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Course Catalog 2003-2004

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Human and Family Development

Sue Forest (Director, Family Support Specialist Training Program, Research Associate Professor of Psychology), Chair, Human and Family Development Minor

The Human and Family Development minor is an interdisciplinary minor concerned with the study of life-span human development and family relations, and the impact of biological, environmental and socio-cultural factors on both. The HFD minor encompasses a broad range of areas: Early Intervention, Gerontology, Early Childhood, Normal Development, Family Development, and Exceptional Development. The minor is designed to supplement the knowledge base of students by providing a human and family development specialty orientation to their fields of major interest. Students with career goals that include communications, psychology, education, social work, sociology, anthropology, pre-medical sciences, nursing, and physical therapy will benefit from the specialty orientation in human and family development. Students with other career goals also will find the program rewarding; a business major interested in family service administration or consumer economics; a radio-television major interested in children's programming; a forestry major interested in recreational management appropriate for a particular population.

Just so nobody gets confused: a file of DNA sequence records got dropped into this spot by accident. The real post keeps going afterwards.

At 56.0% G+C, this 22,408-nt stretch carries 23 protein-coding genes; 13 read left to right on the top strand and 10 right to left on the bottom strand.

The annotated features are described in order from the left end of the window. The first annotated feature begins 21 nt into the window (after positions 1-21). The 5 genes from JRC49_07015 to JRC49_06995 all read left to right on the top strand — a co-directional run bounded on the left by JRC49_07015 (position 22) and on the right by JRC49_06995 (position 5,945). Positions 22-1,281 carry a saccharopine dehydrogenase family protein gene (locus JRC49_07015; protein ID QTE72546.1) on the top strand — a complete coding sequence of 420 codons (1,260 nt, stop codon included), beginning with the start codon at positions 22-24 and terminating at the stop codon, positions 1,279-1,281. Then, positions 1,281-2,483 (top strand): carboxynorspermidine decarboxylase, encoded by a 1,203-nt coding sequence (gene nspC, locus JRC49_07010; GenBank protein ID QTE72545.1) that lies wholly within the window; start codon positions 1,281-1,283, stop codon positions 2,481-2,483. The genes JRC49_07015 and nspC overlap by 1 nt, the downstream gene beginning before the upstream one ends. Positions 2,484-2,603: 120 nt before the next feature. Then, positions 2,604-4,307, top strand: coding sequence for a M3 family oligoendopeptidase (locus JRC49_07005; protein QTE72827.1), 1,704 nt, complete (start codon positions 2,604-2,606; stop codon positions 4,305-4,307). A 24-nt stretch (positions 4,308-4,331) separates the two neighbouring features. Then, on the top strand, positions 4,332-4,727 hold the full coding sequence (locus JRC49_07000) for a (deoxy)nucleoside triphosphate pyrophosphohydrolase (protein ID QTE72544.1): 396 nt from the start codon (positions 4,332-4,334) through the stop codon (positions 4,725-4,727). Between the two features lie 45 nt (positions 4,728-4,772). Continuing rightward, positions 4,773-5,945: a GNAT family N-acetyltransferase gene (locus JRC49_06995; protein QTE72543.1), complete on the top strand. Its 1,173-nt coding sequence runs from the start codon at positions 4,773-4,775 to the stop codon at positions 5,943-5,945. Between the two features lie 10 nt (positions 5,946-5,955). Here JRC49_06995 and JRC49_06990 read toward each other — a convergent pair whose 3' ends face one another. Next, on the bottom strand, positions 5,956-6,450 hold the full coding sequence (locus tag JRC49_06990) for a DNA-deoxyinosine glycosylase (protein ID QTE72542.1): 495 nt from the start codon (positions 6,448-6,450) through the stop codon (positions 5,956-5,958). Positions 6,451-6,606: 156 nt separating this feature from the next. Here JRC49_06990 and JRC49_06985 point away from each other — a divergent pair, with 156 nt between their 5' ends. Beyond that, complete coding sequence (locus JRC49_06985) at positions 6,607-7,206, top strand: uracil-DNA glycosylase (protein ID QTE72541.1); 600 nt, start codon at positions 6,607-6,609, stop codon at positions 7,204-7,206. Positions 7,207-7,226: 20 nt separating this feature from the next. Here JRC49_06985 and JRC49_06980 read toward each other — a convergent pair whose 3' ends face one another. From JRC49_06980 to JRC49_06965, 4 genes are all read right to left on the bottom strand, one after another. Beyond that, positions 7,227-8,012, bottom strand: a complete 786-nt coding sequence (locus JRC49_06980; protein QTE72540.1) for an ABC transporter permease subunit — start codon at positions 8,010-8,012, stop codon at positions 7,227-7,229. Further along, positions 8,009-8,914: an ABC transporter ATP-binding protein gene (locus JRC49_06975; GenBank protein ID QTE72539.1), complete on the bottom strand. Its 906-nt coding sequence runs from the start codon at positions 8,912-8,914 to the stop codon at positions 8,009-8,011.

Human and family development encompasses a broad range of topics, all of which share the view that human growth is a valid subject of scientific study. Knowledge of the processes and contents of psychological, social and biological growth of the individual separately and within the family context will benefit the quality of life of both the student/investigator and the public. The purpose of this program is to equip students with a general knowledge of issues relevant to normal and atypical patterns of human and family development and to provide them with some practical skills and insights which will enhance their abilities in a variety of professions which deal with developmental and family issues. The minor has general, early intervention, and gerontology tracks.